Journal of Youth and Adolescence

, Volume 15, Issue 6, pp 461–474 | Cite as

The etiology of adolescents' perceptions of their weight

  • Sharon M. Desmond
  • James H. Price
  • Nancy Gray
  • Janelle K. O'Connell
Article

Abstract

The present study examined adolescents' actual and perceived weights in relation to why adolescents think they weigh what they do, where adolescents obtain weight control information, and adolescents' weight locus of control. The study was conducted in a Midwestern high school, based on information obtaind from 194 freshmen. Thirty percent of the adolescents perceived their weight category inaccurately when compared to their actual weight and height. One-third of those who were thin, one-half of those who were normal weight, and two-thirds of those who were heavy had been exercising during the past six months to control or lose weight. Six percent of the thin, 41% of the normal weight, and 56% of the heavy students had dieted within the past six months to control or lose weight. The leading sources of weight control information were television, family, friends, and magazines. Teachers were identified as sources of information by less than 10% of the students. Mother, family, and friends were identified as those most helpful in adolescents' attempts to lose weight. Significant chi-square differences were found between weight locus of control orientations and actual and perceived weight categories. Finally, a multivariate analysis of variance was used to analyze adolescents' perceptions of weighing what they do. Eat too much vs too little and exercise too much vs too little were the two reasons identified that were statistically significant. The information obtained from this study may be useful in designing and implementing weight control and nutritional programs for adolescents. For many of the adolescents, their perceptions were different from reality.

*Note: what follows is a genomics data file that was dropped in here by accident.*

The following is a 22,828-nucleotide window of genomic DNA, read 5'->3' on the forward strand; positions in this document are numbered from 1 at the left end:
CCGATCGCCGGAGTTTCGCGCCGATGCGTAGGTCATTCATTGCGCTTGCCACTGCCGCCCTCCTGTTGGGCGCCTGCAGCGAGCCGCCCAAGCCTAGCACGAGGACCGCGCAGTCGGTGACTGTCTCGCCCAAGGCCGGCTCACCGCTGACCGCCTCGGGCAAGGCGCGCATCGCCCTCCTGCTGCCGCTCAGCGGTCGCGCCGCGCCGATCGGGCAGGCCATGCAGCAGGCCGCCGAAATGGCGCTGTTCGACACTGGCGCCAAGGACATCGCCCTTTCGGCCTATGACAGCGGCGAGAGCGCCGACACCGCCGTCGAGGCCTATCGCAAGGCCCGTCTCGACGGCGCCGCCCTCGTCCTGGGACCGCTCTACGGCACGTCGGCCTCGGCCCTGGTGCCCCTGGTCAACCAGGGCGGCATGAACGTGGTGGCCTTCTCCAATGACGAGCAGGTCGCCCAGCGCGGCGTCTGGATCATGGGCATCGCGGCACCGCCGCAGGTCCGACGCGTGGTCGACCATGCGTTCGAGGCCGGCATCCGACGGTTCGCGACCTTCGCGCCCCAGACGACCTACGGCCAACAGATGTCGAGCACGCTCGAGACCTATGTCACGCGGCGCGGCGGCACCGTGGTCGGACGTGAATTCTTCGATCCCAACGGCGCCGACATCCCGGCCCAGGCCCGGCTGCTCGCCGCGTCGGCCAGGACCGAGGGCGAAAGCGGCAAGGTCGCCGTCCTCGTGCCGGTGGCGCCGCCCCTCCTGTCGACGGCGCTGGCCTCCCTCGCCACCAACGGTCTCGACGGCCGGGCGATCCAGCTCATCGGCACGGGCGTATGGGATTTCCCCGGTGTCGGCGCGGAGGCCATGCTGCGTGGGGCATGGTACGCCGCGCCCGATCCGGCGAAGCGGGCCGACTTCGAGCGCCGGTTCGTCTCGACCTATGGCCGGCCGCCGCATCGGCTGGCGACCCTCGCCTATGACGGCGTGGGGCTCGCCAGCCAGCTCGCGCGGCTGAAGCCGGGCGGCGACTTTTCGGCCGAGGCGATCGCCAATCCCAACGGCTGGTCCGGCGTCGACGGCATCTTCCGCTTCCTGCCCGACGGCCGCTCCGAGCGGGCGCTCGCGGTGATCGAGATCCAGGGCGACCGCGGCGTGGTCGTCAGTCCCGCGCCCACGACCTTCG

Preview

Unable to display preview. Download preview PDF.

Unable to display preview. Download preview PDF.

References

  1. Galper, R. E., and Weiss, E. (1975). Attribution of behavioral intentions to obese and normalweight stimulus persons.Eur. J. Social Psychol. 5: 425–440.Google Scholar
  2. Gierszewski, S. A. (1983). The relationship of weight loss, locus of control, and social support.Nurs. Res. 32: 43–47.PubMedGoogle Scholar
  3. Heston, M. L. (1983). Childhood obesity: Implications for physical education.Phys. Educa. 40: 145–149.Google Scholar
  4. Huenemann, R. L., Hampton, M. C., Behnke, A. R., Shapiro, L. R., and Mitchell, B. W. (1974).Teenage Nutrition and Physique. Charles G. Thomas, Springfield, IL.Google Scholar
  5. Huse, D. M., Branes, L. A., Colligan, R. C., Nelson, R. A., and Paleumbo, P. J. (1982). The challenge of obesity in childhood: I. Incidence, prevalence, and staging.Mayo Clinic Proc. 57: 279–284.Google Scholar
  6. Kaplan, S. (1979). Some psychological and social factors present in the condition of obesity.J. Rehabil. 45: 52–54.Google Scholar
  7. Lansky, D., and Brownwell, K. D. (1982). Comparison of school-based treatments for adolescent obesity.J. School Hilth. 55: 384–387.Google Scholar
  8. Saltzer, E. B. (1982). The weight locus of control (WLOC) scale: A specific measure for obesity research.J. Personal. Assess. 46: 620–628.Google Scholar
  9. Stewart, A. L., and Brook, R. H. (1983). Effects of being overweight.Amer. J. Public Hlth. 73: 171–178.Google Scholar
  10. Storz, N. S., and Greene, W. H. (1983). Body weight, body image, and perception of fad diets in adolescent girls.J. Nutri. Educa. 15: 15–18.Google Scholar
  11. U.S. Department of Health, Education and Welfare. (1973).Height and Weight of Youths 12–17 Years. National health survey, series 11, Number 124. Publication No. HSM 73-1606. Government Printing Office, Washington, D.C.Google Scholar
  12. Van Thore, M. D., and Vogel, F. X. (1985). The presence of bulimia in high school females.Adolescence 20: 45–51.PubMedGoogle Scholar
  13. Wallston, K. A., and Wallston, B. S. (1982). Who is responsible for your health?The construct of health locus of control. In Saunders, G. S. & Suls, J., (Eds.),Social Psychology of Health and Illness. Lawrence Erlbaum Associates, Hillsdale, NJ.Google Scholar

Copyright information

© Plenum Publishing Corporation 1986

Authors and Affiliations

  • Sharon M. Desmond
    • 1
  • James H. Price
    • 1
  • Nancy Gray
    • 1
    • 2
  • Janelle K. O'Connell
    • 2
  1. 1.Department of Health Promotion and Human PerformanceUniversity of ToledoToledo
  2. 2.Department of PediatricsUniversity of Tennessee Memorial Research Center and HospitalKnoxville

Personalised recommendations